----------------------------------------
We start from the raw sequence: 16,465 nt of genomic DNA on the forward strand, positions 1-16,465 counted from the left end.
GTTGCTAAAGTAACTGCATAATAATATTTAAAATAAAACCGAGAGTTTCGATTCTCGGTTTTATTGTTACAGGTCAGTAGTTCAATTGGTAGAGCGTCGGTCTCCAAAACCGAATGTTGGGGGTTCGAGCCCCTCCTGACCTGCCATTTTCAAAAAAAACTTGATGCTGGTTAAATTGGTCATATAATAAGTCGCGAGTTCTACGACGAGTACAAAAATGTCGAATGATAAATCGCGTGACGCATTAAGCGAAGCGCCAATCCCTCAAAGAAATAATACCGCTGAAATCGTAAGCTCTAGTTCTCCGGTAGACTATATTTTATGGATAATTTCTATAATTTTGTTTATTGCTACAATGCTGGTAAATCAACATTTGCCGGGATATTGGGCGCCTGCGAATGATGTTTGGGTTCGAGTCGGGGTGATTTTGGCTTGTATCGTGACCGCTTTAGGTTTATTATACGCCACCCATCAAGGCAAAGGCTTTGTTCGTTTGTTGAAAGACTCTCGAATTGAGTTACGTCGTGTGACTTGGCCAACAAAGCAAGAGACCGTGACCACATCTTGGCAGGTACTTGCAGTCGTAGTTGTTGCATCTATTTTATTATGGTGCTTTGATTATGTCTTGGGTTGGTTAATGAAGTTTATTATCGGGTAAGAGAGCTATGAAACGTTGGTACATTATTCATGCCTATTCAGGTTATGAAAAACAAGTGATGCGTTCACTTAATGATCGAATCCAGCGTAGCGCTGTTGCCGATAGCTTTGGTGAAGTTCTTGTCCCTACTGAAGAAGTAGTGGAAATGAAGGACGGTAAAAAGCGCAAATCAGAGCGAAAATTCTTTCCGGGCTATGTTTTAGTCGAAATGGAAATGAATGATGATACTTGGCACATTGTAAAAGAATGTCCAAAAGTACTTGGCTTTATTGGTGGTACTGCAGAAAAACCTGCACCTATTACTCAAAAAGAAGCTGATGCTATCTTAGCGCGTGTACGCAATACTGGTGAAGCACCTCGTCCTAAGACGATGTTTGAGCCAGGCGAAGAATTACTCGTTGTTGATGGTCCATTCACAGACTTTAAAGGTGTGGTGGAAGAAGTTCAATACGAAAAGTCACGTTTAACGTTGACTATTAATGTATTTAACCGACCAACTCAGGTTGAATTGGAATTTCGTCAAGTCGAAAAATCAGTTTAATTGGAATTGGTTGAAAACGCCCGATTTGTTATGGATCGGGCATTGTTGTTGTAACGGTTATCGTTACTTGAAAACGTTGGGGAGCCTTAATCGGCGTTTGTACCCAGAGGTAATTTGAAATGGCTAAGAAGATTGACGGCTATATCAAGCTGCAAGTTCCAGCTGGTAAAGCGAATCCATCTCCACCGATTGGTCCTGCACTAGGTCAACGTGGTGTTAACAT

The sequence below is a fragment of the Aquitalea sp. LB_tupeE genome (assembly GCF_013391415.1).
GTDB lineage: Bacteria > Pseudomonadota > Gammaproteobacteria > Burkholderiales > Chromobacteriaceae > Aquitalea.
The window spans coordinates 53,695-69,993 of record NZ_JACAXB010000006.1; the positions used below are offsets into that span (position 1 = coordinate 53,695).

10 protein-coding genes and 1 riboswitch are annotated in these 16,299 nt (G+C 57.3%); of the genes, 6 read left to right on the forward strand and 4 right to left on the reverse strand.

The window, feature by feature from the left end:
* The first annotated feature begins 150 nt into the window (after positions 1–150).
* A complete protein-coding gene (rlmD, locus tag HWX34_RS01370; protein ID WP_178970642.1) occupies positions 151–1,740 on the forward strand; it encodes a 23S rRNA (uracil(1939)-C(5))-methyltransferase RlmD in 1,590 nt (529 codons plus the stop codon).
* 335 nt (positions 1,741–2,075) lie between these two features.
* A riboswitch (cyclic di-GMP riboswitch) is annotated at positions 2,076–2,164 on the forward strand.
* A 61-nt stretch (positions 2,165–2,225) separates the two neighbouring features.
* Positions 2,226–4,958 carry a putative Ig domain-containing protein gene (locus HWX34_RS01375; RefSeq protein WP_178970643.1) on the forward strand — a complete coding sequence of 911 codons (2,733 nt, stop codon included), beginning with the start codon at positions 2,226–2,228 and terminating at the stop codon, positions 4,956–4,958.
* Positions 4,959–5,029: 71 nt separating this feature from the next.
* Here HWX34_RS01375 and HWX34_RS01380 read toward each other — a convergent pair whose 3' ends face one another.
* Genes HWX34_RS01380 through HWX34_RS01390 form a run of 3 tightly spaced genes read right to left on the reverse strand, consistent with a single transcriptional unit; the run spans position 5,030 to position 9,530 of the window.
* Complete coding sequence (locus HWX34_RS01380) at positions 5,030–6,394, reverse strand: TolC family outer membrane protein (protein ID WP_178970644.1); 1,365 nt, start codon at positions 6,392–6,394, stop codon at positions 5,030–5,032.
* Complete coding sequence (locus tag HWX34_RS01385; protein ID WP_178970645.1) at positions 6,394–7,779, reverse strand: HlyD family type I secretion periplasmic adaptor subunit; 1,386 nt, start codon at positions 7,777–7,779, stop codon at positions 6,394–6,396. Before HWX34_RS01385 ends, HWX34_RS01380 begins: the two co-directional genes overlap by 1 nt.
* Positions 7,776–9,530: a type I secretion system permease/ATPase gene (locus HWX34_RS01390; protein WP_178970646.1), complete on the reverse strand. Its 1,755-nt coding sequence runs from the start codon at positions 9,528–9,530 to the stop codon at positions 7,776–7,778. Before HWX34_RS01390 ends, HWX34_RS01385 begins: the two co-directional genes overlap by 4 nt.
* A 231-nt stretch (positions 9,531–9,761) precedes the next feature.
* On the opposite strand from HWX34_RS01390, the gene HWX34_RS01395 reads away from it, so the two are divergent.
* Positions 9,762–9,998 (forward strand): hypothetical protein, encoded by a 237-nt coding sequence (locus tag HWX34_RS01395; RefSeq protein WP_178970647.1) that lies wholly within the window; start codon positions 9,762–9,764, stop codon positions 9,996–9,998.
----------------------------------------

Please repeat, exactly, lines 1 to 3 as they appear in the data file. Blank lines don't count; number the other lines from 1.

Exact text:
We start from the raw sequence: 16,465 nt of genomic DNA on the forward strand, positions 1-16,465 counted from the left end.
GTTGCTAAAGTAACTGCATAATAATATTTAAAATAAAACCGAGAGTTTCGATTCTCGGTTTTATTGTTACAGGTCAGTAGTTCAATTGGTAGAGCGTCGGTCTCCAAAACCGAATGTTGGGGGTTCGAGCCCCTCCTGACCTGCCATTTTCAAAAAAAACTTGATGCTGGTTAAATTGGTCATATAATAAGTCGCGAGTTCTACGACGAGTACAAAAATGTCGAATGATAAATCGCGTGACGCATTAAGCGAAGCGCCAATCCCTCAAAGAAATAATACCGCTGAAATCGTAAGCTCTAGTTCTCCGGTAGACTATATTTTATGGATAATTTCTATAATTTTGTTTATTGCTACAATGCTGGTAAATCAACATTTGCCGGGATATTGGGCGCCTGCGAATGATGTTTGGGTTCGAGTCGGGGTGATTTTGGCTTGTATCGTGACCGCTTTAGGTTTATTATACGCCACCCATCAAGGCAAAGGCTTTGTTCGTTTGTTGAAAGACTCTCGAATTGAGTTACGTCGTGTGACTTGGCCAACAAAGCAAGAGACCGTGACCACATCTTGGCAGGTACTTGCAGTCGTAGTTGTTGCATCTATTTTATTATGGTGCTTTGATTATGTCTTGGGTTGGTTAATGAAGTTTATTATCGGGTAAGAGAGCTATGAAACGTTGGTACATTATTCATGCCTATTCAGGTTATGAAAAACAAGTGATGCGTTCACTTAATGATCGAATCCAGCGTAGCGCTGTTGCCGATAGCTTTGGTGAAGTTCTTGTCCCTACTGAAGAAGTAGTGGAAATGAAGGACGGTAAAAAGCGCAAATCAGAGCGAAAATTCTTTCCGGGCTATGTTTTAGTCGAAATGGAAATGAATGATGATACTTGGCACATTGTAAAAGAATGTCCAAAAGTACTTGGCTTTATTGGTGGTACTGCAGAAAAACCTGCACCTATTACTCAAAAAGAAGCTGATGCTATCTTAGCGCGTGTACGCAATACTGGTGAAGCACCTCGTCCTAAGACGATGTTTGAGCCAGGCGAAGAATTACTCGTTGTTGATGGTCCATTCACAGACTTTAAAGGTGTGGTGGAAGAAGTTCAATACGAAAAGTCACGTTTAACGTTGACTATTAATGTATTTAACCGACCAACTCAGGTTGAATTGGAATTTCGTCAAGTCGAAAAATCAGTTTAATTGGAATTGGTTGAAAACGCCCGATTTGTTATGGATCGGGCATTGTTGTTGTAACGGTTATCGTTACTTGAAAACGTTGGGGAGCCTTAATCGGCGTTTGTACCCAGAGGTAATTTGAAATGGCTAAGAAGATTGACGGCTATATCAAGCTGCAAGTTCCAGCTGGTAAAGCGAATCCATCTCCACCGATTGGTCCTGCACTAGGTCAACGTGGTGTTAACAT

The sequence below is a fragment of the Aquitalea sp. LB_tupeE genome (assembly GCF_013391415.1).